Greektown on the Near West Side remained the focal point of Greek life in Chicago until it was displaced by the new University of Illinois at Chicago campus in the 1960s. Residents relocated to other existing Greek settlements such as Ravenswood and Lincoln Square (Greektown North), and to older communities in Woodlawn, South Shore, and Pullman on the South Side and Austin on the West Side. By the end of the twentieth century, large concentrations of Greek Americans could be found in other Chicago neighborhoods such as Rogers Park and West Rogers Park, Edgewater, Forest Glen, Lake View, South Chicago, Hegewisch, Ashburn, and Beverly. The old Greektown business community remained intact and had even expanded through gentrification.

Despite coming from predominantly agrarian backgrounds, Greek immigrants moved quickly into mercantile activities. By the late 1920s, Greeks were among the foremost restaurant owners, ice cream manufacturers, florists, and fruit/vegetable merchants in Chicago. In 1927 the Chicago Herald and Examiner reported that Greeks were operating more than 10,000 stores, 500 of them in the Loop, with aggregate sales of $2 million per day. One-third of the wholesale business in Chicago markets in South Water and Randolph Streets was conducted with Greek American merchants.

This immigrant community worshiped overwhelmingly in the Greek Orthodox Church, beginning in 1885 in rented facilities in cooperation with Slavic Orthodox brethren. A distinct Greek Orthodox house of worship was established in 1892, at Union and Randolph Streets, again in rented quarters, and later relocated to a Masonic hall at 60 West Kinzie Street, close to the wholesale market area where most Greeks were employed. In 1897, the first permanent Greek Orthodox church, Holy Trinity, was established in Peoria Street in the Greektown area. In 1923, Chicago was made a diocesan center of the Greek Orthodox Church in America with jurisdiction over the Midwestern states.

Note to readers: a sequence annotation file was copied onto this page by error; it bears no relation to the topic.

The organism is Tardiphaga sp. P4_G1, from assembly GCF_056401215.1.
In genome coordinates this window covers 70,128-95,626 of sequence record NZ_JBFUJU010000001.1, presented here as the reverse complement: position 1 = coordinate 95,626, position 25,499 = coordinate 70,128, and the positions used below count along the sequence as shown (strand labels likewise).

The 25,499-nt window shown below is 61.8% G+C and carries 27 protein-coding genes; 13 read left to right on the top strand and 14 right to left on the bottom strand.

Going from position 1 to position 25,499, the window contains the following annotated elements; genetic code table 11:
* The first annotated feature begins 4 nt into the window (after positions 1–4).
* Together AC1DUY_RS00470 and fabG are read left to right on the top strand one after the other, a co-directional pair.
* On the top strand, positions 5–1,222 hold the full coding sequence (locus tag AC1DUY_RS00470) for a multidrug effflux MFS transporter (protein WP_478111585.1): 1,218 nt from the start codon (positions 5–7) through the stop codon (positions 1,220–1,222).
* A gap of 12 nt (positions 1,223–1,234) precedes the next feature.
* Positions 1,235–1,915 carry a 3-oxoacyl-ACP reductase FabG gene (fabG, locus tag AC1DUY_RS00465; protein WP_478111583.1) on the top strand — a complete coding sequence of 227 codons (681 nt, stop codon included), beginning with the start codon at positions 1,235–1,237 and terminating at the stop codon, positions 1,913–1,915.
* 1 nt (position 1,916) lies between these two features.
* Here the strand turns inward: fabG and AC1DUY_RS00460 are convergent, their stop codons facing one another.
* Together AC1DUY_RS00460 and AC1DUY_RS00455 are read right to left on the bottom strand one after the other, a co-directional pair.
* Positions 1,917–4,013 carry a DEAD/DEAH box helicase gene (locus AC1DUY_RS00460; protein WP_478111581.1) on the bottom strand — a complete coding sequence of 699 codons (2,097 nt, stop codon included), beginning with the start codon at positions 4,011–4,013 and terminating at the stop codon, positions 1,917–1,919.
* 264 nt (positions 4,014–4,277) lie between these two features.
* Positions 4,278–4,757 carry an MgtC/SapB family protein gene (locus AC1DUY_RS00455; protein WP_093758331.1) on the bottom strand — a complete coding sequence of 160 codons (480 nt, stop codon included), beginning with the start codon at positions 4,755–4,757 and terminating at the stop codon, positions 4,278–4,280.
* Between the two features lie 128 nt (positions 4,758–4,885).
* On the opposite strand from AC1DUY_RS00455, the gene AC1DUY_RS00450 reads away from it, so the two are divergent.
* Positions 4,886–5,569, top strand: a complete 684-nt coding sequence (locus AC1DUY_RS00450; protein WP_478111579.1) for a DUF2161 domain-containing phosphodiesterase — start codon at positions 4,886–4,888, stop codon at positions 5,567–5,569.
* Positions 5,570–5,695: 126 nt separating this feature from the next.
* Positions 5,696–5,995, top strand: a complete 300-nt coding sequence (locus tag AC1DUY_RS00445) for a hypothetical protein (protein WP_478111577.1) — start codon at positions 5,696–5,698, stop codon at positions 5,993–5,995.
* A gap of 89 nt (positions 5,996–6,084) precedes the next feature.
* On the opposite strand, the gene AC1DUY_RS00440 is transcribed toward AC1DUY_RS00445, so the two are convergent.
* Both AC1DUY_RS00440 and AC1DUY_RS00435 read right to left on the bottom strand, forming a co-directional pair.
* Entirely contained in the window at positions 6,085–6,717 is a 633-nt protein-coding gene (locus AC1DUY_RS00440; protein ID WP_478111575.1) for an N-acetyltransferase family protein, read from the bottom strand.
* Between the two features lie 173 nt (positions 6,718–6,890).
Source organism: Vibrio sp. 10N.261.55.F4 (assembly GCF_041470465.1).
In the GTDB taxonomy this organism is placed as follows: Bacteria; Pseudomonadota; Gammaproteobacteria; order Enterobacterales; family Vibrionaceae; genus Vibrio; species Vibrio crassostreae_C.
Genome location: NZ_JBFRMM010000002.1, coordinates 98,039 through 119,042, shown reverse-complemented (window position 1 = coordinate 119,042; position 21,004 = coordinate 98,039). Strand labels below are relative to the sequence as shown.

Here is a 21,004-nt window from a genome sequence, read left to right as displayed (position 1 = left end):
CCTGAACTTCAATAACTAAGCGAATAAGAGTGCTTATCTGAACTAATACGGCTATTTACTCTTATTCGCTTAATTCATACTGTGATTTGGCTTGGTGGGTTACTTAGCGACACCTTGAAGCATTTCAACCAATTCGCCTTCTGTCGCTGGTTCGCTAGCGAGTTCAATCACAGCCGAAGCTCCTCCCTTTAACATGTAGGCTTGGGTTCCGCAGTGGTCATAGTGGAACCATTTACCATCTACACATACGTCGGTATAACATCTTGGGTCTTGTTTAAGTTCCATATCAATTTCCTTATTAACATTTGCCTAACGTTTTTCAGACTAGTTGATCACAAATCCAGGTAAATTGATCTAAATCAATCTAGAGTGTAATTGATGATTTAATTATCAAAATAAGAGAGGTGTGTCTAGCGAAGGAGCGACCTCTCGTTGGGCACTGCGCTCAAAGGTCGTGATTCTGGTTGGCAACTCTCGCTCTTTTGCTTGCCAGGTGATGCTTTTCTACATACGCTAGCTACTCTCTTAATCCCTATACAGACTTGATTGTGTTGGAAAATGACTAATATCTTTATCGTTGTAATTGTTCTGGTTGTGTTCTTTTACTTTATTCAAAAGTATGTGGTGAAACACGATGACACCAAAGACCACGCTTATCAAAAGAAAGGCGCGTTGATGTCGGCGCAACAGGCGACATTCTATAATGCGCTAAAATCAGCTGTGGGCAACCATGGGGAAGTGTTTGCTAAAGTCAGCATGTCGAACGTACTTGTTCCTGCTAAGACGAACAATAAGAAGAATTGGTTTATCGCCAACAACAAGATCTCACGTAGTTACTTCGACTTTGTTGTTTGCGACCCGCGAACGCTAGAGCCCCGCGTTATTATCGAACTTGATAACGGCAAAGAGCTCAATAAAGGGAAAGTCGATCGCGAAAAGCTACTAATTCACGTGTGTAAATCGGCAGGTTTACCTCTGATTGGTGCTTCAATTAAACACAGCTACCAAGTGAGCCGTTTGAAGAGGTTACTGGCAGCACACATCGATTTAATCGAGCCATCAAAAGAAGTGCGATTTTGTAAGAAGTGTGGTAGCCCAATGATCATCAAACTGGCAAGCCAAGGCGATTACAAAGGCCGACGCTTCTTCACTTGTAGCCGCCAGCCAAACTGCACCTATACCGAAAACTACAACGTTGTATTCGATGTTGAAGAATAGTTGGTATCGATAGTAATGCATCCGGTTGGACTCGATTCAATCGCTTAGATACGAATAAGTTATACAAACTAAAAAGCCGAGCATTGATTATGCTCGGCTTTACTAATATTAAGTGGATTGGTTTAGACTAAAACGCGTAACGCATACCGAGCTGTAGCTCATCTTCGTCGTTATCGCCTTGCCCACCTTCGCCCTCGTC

Greek Orthodox parochial schools followed closely behind the establishment of churches. Holy Trinity created the first in the nation in 1908, Socrates Elementary School. Soon, a network of Greek schools sprouted up—some full day schools with a bilingual English and Greek curriculum; others, afternoon and Saturday schools with only a Greek-language curriculum. While the vast majority of Greek children attended the Chicago Public Schools (except for those enrolled in Greek day schools), practically all Greek children attended afternoon (following public school attendance) and Saturday schools, where they learned the rudiments of the Greek Orthodox faith along with Greek language and culture.

After World War II a new wave of immigration to the United States took place, with many Greeks coming to Chicago under the Displaced Persons Act. This immigration surge accelerated with the 1965 repeal of the National Origins Act, which enabled some 260,000 Greeks to enter the United States, many of them settling with relatives in Chicago. By 1990 the U.S. census counted more than 70,000 people in metropolitan Chicago claiming Greek ancestry, approximately one-third in the city and two-thirds in the suburbs. The 2000 census counted 93,140 people of Greek ancestry in the metropolitan region. Community estimates, however, ranged from 90,000 to 125,000. Suburban concentrations include Arlington Heights, Berwyn, Des Plaines, Glenview, Morton Grove, Prospect Heights, Oak Lawn, Palos Hills, Park Ridge, and Skokie, which together accounted for 13,869 Greek Americans in 1990.

This movement to the suburbs reflects widespread success among Chicagoans of Greek descent. High rates of literacy and college attendance have helped Greek Americans move into medicine, law, education, politics, and business.

Diacou, Stacy, ed. Hellenism in Chicago. 1982.
Kopan, Andrew T. “Greek Survival in Chicago.” In Ethnic Chicago: A Multicultural Portrait, ed. Melvin G. Holli and Peter d'A. Jones, 1995, 260–302.
Kopan, Andrew T. Education and Greek Immigrants in Chicago, 1892–1973. 1990.